MartinLogan has, for years, been a staple among high-end audiophiles and home theater enthusiasts. In the past few years, MartinLogan has branched out and begun manufacturing high-end solutions at an Everyman price. It began with the Scenario loudspeakers in the mid-'90s, which at the time proved to be hugely successful, albeit a bit limiting in their overall sonic capabilities, which made them suitable for small venues or surround sound speakers. Next came the Aeon, followed by the Clarity. The Aeon proved to be a formidable speaker and became one of MartinLogan most successful and affordable designs, offering much of its big brother's performance without the heavy price tag.
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• Find a subwoofer to beef up the bass of a 2.1 system with the Vantage Hybrids.
Well, MartinLogan is at it again with their new lineup of speakers, the Vantage (reviewed here), Vista and Purity. The Vantage sits in the MartinLogan lineup below the Spire (the Summit replacement), but above the Vista. If the Spire is the new Summit, then the Vantage must be the equivalent to the Ascents of yore. With a retail price of $5,000 a pair, the Vantage is half the price of the old Summits and roughly $3,500 less than the new Spire. The Vantage is visually similar to the Spire, but is a bit smaller, with the woofer enclosure rising up behind the ESL panel for a shallower footprint. The Vantage has MartinLogan's XStat panel, which up until the CLX's arrival was the latest and greatest transducer in MartinLogan's arsenal. While the Vantage is still very good, those wanting the very best electrostatic panel will have to save their pennies and upgrade to the Spire, though in a modest or budget system, I'd argue it would be hard to hear the difference between the Vantage and the Spire.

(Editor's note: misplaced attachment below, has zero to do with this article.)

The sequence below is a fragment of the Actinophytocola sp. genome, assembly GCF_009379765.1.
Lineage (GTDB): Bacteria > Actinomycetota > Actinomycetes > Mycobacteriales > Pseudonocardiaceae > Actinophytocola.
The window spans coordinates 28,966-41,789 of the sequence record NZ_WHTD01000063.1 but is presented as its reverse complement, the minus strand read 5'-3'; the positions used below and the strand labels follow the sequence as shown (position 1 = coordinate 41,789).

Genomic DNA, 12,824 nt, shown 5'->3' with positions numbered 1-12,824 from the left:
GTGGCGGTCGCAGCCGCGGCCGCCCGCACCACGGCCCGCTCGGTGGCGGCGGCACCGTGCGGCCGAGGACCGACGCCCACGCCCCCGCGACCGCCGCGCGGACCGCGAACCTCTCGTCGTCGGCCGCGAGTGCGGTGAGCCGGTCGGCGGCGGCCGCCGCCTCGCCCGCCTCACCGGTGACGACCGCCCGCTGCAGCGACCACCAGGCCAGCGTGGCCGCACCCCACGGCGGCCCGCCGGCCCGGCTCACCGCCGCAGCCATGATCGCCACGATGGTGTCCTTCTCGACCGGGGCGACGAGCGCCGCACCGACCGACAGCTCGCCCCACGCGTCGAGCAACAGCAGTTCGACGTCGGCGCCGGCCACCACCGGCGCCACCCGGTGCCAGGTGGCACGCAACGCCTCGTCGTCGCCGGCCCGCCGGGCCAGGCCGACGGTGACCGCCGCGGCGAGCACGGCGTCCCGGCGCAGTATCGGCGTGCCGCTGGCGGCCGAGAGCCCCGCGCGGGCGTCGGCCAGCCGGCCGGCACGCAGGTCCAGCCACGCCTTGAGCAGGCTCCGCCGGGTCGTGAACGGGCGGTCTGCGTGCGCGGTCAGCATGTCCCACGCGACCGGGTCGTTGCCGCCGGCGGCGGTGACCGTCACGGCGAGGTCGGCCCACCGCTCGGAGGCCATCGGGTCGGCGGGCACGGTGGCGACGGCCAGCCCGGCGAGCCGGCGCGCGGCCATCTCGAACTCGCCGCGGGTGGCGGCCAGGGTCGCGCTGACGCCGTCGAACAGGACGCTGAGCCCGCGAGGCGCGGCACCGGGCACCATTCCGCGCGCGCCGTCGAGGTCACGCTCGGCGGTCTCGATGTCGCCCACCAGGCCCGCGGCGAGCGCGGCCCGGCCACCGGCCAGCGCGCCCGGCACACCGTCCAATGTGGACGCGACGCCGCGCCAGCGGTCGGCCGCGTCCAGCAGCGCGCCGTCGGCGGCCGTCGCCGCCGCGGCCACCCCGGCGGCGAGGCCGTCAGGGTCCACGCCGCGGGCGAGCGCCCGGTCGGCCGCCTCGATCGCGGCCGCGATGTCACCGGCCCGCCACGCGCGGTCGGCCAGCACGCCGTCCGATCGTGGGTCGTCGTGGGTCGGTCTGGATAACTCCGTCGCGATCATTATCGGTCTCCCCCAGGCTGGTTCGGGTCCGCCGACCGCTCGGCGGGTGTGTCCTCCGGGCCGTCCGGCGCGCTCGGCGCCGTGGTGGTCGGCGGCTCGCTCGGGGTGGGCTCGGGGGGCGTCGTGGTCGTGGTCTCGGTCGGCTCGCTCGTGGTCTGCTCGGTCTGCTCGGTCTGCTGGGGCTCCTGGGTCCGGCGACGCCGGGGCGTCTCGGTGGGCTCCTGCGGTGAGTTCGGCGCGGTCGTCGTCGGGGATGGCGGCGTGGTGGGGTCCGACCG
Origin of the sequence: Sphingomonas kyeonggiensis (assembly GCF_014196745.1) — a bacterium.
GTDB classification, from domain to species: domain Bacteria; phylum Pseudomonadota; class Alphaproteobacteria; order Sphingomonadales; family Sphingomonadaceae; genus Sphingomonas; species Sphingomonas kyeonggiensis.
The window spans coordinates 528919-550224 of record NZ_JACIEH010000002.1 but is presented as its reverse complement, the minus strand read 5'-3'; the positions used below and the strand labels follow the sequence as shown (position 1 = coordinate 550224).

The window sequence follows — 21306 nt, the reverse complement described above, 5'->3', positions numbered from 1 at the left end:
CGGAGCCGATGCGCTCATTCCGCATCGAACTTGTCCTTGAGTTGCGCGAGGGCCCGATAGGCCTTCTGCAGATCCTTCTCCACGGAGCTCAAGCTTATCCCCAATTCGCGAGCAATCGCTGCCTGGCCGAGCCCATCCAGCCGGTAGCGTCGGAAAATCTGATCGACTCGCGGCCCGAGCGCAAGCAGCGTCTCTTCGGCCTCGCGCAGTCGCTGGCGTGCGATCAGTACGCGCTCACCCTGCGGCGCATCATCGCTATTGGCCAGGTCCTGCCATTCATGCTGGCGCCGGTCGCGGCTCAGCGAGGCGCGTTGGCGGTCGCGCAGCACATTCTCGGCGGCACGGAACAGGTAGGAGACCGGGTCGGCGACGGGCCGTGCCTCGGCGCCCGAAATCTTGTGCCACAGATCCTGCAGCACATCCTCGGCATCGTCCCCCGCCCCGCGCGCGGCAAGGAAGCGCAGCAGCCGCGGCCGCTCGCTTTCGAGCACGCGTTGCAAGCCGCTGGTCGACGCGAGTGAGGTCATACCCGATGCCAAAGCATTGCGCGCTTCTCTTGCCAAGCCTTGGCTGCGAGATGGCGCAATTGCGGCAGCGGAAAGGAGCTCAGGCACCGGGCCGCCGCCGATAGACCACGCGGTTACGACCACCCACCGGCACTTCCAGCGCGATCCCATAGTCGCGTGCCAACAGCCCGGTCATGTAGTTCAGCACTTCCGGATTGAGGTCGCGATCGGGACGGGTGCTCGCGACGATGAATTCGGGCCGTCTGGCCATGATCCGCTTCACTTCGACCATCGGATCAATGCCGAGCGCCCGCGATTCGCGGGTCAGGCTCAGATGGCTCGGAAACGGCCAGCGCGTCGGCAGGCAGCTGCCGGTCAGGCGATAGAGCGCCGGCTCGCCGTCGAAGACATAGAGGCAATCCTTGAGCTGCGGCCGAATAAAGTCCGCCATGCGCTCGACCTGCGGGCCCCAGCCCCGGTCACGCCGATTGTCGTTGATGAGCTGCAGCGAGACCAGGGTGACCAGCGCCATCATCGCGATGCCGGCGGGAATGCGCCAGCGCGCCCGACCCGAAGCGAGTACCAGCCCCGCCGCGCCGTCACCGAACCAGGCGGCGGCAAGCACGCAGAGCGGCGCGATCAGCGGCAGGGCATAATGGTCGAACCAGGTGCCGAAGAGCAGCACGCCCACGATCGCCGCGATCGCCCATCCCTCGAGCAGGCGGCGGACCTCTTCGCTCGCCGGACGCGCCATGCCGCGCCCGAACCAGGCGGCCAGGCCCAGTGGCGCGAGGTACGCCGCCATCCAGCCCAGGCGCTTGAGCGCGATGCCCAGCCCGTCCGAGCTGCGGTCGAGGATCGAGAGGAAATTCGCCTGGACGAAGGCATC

The Vantage features a 200-watt eight-inch powered aluminum bass driver, which is ported in the rear, giving the Vantage an overall frequency response of 32-23,000Hz. Like the Spire, the Vantage is efficient, with a reported sensitivity of 92dB into a four-ohm load. Since the Vantage is more compact, one has to suppose that MartinLogan is going after consumers with more traditional or moderately-sized listening/viewing rooms. Coupled with the Vantage's relatively good efficiency, this means a powerful receiver or budget separates system should power them nicely.
The Vantage is bi-wireable via MartinLogan's proprietary binding posts that can be found on almost all of their product line, including their statement CLX loudspeakers. The Vantage comes in two base finishes, dark cherry and black ash. Light cherry and maple are optional extras and bring with them an added cost. The Vantage can also be fully customized, courtesy of MartinLogan's own custom shop.
Click to Page 2 for The High Points, The Low Points and The Conclusion.